Mexico creates vast marine reserve to boost habitat restoration program

Mexican President Enrique Peña Nieto has established a new marine biosphere reserve covering a broad area that includes the Coronado Islands near the U.S. border and Todos Santos Island, site of a famed surfing spot off the coast of Ensenada.

The Pacific Islands Biosphere Reserve, formally established last week and located along the Baja California peninsula, is one of three new marine biosphere reserves decreed as Mexico hosted the United Nations Biodiversity Conference in Cancun.

The reserve, operating under Mexico’s National Commission of Natural Protected Areas, “is a protected area that is already operating, the [opposite] of a paper park,” said Alfonso Aguirre Muñoz, director of the Ensenada-based Islands Conservation and Ecology Group.

The effort to restore the area’s marine bird habitat has involved private organizations and government agencies in the United States and Mexico, including the U.S. Fish and Wildlife Service, the Cornell Lab of Ornithology, and the Audubon Society.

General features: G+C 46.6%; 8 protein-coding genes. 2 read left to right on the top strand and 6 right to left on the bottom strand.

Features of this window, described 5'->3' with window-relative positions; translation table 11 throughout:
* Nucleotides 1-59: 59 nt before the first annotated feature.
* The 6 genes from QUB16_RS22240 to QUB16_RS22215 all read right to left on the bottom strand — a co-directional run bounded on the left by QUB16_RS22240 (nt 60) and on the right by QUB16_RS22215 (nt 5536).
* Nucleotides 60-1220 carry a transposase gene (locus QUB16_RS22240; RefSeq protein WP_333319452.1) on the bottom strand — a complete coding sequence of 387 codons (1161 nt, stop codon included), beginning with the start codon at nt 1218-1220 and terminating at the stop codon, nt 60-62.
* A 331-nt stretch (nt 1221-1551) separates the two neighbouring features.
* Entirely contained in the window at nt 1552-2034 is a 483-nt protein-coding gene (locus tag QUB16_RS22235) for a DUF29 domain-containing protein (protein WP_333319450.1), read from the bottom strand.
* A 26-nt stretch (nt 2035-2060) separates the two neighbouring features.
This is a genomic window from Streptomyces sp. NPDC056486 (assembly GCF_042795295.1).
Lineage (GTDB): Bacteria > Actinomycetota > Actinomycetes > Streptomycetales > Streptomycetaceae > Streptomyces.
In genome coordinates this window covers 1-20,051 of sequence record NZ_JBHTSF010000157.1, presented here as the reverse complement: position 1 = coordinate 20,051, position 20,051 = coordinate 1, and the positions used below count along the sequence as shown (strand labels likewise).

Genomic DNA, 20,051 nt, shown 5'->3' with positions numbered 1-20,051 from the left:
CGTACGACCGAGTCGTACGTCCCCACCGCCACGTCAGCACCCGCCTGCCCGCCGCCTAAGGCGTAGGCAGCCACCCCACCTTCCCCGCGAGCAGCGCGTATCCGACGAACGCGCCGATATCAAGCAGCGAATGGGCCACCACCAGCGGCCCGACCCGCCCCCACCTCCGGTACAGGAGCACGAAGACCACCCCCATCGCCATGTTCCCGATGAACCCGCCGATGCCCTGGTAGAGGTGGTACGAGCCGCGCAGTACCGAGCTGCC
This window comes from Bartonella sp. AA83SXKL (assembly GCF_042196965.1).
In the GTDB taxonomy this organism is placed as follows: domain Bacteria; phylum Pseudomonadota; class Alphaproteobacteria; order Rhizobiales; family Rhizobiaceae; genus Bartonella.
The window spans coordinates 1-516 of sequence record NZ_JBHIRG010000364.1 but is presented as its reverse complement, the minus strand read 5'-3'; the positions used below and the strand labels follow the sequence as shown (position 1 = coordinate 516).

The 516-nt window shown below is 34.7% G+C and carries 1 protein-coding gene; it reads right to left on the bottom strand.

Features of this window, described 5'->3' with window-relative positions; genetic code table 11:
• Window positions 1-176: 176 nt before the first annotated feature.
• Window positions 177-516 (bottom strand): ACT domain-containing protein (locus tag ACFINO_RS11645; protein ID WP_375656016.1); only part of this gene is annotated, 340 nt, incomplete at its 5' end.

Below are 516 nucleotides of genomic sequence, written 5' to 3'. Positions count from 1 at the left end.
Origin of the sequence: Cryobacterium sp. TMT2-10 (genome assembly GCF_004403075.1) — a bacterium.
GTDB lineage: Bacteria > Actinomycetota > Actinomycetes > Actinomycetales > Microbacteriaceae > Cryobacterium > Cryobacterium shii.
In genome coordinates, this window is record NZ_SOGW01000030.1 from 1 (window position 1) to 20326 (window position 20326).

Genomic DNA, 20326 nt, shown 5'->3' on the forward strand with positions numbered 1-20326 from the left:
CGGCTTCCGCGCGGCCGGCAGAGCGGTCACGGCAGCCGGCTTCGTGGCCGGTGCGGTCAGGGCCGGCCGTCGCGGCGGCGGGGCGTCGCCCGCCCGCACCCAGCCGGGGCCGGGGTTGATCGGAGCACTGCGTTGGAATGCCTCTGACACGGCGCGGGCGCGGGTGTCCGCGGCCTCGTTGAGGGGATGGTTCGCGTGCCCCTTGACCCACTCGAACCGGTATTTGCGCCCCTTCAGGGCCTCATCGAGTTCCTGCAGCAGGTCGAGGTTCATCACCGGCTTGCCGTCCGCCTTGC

Note from Storm: I’m overjoyed to see this news, as my wife and I happened to be on vacation in lovely Baja California when this was announced. It’s our first time back here in two decades, and we’re happy to see that Mexico has designated Todos Santos (not Isla Todos Santos mentioned above, which is further north) a Pueblo Mágico (Magic Town), which is an excellent national program that’s sort of a hybrid of a community economic revitalization program with a UNESCO World Heritage Site designation.

Photo of surfing off Todos Santos Island by Claudia Boily via

See full Los Angeles Times article by Sandra Dibble.

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